- Watering: If necessary, water your lawn to keep the desired shape. Overwatering makes grass brittle and vulnerable to lawn ailments.
June Through August
- Mowing: Maintain the ideal mowing height of 2-3 inches for your lawns.
- Soil testing: To verify soil pH, test your soil every three to four years. Bahia prefers acidic soil with a pH of 5.5 to 6.5.
- Fertilization: Use the right fertilizer to feed your Bahia Grass lawn. Bahia stays green thanks to the extra iron.
- Watering: Only water them when needed to keep their color.
- Pest control: With insect killer chemicals, you can stop lawn damage and the spread of mole crickets, chinch bugs, and other lawn pests.
September Through November
- Mowing: Up until the growth stages stop and the Bahia Grass goes dormant, keep mowing it at 2 to 3 inches.
- Weed control and fertilization: Treat weeds and fertilize your Bahia lawn six to eight weeks before the first anticipated frost in your area.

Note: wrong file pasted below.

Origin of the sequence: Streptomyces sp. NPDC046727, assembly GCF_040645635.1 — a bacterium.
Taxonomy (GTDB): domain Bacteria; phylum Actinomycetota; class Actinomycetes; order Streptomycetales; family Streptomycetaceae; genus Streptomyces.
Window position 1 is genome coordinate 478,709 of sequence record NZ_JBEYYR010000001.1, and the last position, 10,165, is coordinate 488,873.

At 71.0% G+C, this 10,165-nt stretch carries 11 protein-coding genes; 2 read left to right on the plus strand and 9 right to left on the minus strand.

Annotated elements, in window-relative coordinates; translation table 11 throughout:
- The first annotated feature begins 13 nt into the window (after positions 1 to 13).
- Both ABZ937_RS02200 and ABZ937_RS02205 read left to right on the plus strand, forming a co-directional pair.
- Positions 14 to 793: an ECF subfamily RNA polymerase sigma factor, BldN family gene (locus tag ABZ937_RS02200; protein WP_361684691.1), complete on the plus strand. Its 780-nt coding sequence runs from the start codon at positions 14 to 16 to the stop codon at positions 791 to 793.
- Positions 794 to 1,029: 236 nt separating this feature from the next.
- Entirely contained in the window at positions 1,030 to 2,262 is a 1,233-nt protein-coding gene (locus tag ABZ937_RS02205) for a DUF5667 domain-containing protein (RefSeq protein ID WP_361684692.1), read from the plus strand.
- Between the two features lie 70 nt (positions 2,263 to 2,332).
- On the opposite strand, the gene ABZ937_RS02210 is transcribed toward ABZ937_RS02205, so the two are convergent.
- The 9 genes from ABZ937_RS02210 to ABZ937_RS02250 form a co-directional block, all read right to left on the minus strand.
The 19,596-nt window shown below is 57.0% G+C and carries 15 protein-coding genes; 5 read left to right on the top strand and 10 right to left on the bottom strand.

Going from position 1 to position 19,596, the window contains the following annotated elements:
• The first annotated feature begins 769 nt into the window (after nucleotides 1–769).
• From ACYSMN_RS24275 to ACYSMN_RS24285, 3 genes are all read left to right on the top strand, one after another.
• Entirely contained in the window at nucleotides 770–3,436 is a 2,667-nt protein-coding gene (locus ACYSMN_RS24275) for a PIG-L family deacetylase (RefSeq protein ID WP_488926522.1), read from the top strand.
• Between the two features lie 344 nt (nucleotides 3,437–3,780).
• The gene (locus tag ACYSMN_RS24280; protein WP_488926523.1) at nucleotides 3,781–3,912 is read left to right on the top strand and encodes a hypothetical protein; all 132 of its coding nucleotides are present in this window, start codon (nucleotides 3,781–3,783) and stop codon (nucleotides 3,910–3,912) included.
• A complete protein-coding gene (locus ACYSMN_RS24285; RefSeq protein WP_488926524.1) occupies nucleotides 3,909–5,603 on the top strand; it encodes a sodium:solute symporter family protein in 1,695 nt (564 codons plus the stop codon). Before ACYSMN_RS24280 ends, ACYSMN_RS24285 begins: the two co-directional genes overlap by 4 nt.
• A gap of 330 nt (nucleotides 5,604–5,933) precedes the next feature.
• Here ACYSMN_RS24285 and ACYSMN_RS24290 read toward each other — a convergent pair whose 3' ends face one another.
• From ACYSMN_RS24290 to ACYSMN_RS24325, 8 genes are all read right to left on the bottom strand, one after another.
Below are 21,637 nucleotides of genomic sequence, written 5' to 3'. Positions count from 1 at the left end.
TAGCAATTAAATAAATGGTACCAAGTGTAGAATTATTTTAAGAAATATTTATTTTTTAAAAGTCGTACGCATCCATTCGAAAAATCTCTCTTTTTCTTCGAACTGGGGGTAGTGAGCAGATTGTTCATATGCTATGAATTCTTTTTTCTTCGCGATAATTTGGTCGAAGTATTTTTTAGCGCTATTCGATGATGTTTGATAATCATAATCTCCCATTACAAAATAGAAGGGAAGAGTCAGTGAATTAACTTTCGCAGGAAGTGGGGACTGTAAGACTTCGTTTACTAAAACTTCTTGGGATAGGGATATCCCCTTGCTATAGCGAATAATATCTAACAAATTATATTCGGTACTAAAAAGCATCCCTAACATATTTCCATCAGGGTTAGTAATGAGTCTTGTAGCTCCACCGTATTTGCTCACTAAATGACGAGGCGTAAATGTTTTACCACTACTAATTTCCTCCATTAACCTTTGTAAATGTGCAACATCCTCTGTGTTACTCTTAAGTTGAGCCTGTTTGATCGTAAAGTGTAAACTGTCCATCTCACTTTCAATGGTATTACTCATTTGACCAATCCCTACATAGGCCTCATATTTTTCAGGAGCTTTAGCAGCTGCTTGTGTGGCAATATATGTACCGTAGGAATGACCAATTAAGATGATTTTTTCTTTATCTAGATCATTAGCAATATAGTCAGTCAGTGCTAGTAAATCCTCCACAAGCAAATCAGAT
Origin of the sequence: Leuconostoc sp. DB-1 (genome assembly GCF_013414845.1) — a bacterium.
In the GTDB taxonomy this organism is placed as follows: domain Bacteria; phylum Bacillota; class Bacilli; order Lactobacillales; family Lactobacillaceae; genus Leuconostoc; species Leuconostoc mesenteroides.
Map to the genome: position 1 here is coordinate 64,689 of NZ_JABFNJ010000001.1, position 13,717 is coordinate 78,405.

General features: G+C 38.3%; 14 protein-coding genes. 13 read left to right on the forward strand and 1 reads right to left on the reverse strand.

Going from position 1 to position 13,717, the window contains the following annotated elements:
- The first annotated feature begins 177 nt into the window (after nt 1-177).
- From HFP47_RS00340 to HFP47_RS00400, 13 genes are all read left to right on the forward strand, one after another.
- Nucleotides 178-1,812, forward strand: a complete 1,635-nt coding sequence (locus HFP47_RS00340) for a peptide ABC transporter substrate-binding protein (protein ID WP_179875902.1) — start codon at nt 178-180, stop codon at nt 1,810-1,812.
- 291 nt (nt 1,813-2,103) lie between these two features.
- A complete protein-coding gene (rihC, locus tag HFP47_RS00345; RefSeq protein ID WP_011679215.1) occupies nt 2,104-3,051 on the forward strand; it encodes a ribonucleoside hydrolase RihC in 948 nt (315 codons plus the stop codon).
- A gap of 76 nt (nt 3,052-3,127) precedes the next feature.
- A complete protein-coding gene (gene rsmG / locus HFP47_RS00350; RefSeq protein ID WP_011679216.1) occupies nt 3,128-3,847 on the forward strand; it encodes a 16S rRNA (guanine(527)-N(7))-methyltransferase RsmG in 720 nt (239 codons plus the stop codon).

- Overseeding: Wait until Bahia grass turns dormant and brown before overseeding if you want your lawn to have winter color.
- Watering: To keep the color of the grass, only water when necessary.
- Leaf Management: Rake any fallen leaves to remove them.
December Through February
- Mowing: If your lawn grows all year, keep mowing at the standard height.
- Watering: Only if necessary, water the dormant lawn to avoid desiccation. Give overseeded lawns 1 to 1.25 inches of water each week.
- Weed control: For dormant Bahia grass lawns, spot-treat winter weeds because their green color stands out against the static grass.
Pensacola Vs. Argentine Bahia Grass: Which Is Better?
Compared to Pensacola, Argentine has a shorter growing season and emerges later in the year, but it is denser, darker green, and has fewer seed heads and finer blades.